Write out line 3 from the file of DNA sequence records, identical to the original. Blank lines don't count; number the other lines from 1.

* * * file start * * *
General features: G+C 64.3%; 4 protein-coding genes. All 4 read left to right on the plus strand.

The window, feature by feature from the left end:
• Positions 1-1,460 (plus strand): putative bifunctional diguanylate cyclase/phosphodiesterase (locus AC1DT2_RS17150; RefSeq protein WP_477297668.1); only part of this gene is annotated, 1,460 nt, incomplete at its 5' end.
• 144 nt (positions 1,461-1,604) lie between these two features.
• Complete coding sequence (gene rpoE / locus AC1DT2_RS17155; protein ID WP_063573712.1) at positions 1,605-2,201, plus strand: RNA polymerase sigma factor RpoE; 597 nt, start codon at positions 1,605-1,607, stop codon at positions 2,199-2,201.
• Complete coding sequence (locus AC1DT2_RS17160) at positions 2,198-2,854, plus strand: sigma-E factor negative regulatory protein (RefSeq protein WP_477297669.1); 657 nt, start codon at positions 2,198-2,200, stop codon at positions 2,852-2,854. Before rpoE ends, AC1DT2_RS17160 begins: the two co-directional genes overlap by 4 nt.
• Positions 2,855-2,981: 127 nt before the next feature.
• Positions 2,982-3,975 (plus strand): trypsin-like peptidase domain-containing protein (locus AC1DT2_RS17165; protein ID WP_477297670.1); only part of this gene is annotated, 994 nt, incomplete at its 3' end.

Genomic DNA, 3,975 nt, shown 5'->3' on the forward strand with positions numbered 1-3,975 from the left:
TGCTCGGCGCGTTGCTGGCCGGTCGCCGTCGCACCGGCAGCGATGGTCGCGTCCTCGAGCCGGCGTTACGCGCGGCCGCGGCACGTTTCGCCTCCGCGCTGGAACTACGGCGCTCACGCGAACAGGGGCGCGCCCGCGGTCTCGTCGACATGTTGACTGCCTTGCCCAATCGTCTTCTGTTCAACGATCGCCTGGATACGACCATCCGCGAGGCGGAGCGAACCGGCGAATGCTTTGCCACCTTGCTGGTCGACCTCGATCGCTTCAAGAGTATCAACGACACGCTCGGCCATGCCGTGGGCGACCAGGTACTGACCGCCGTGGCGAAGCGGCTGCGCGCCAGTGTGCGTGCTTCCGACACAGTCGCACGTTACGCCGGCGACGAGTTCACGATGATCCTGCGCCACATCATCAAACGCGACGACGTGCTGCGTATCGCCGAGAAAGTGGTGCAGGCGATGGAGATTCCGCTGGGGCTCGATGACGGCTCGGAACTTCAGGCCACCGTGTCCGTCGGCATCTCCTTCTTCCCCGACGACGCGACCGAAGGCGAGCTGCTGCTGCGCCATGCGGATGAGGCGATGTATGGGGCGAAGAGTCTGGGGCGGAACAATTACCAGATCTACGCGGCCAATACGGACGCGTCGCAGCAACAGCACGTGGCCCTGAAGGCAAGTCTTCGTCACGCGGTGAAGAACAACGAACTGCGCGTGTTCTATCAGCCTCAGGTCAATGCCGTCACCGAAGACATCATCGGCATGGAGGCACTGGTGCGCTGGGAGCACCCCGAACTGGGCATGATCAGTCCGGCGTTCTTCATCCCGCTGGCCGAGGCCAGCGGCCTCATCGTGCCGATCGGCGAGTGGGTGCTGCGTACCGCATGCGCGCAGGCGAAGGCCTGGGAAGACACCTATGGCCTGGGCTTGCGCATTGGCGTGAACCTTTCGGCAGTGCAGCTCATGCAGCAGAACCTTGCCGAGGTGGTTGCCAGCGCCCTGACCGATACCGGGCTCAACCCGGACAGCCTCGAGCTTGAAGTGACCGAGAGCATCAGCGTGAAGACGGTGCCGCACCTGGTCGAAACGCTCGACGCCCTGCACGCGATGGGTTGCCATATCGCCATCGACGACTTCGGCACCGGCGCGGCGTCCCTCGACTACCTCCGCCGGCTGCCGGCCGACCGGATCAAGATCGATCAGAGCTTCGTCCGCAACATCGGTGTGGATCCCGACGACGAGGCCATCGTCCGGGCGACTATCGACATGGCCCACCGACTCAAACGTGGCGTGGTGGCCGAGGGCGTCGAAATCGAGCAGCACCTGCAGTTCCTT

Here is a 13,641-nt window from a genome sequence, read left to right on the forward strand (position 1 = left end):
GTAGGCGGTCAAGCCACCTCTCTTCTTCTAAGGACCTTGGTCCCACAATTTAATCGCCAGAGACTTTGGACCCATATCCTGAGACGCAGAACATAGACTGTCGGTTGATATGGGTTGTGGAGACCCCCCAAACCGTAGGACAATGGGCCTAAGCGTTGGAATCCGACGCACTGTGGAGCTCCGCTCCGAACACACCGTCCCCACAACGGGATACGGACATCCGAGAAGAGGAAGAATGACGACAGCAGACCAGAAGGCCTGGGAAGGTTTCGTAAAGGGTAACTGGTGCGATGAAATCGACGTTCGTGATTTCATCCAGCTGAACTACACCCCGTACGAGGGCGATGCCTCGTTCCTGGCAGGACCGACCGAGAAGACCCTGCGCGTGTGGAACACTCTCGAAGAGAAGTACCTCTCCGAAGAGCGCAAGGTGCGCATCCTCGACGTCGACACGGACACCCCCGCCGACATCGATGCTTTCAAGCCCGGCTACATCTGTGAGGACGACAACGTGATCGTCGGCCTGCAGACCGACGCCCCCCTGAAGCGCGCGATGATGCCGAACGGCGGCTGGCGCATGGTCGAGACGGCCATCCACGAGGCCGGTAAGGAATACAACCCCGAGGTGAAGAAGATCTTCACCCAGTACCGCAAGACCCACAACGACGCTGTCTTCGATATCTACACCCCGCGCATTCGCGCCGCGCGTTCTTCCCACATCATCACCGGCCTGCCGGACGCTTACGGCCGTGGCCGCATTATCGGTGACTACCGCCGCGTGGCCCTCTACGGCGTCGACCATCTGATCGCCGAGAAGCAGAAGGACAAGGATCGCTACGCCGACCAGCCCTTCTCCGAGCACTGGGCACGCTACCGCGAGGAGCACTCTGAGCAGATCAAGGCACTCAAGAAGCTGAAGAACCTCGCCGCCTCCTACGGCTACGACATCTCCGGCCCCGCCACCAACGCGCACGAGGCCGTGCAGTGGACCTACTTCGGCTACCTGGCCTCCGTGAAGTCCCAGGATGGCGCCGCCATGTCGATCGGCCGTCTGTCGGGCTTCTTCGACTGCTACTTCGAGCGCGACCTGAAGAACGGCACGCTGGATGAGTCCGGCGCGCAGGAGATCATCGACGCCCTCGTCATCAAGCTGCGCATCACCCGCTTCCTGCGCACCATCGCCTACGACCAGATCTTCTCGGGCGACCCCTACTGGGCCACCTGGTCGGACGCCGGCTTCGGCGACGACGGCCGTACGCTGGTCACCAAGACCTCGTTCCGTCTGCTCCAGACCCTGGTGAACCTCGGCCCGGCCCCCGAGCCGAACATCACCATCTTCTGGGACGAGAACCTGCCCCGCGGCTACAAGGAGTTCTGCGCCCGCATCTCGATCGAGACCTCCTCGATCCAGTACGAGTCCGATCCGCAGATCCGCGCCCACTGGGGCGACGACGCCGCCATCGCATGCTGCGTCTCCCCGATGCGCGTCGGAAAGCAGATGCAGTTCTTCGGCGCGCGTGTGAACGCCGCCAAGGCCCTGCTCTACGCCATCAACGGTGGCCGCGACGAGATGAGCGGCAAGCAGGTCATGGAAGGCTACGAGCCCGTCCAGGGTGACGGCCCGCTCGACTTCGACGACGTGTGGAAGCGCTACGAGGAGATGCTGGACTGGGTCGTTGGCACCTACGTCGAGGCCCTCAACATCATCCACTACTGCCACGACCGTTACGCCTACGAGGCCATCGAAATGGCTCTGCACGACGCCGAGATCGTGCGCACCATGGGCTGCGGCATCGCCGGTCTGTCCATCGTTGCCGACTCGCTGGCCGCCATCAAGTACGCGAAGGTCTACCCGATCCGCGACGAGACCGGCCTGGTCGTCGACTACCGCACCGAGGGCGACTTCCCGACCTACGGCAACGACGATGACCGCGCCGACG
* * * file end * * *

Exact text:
• Positions 1-1,460 (plus strand): putative bifunctional diguanylate cyclase/phosphodiesterase (locus AC1DT2_RS17150; RefSeq protein WP_477297668.1); only part of this gene is annotated, 1,460 nt, incomplete at its 5' end.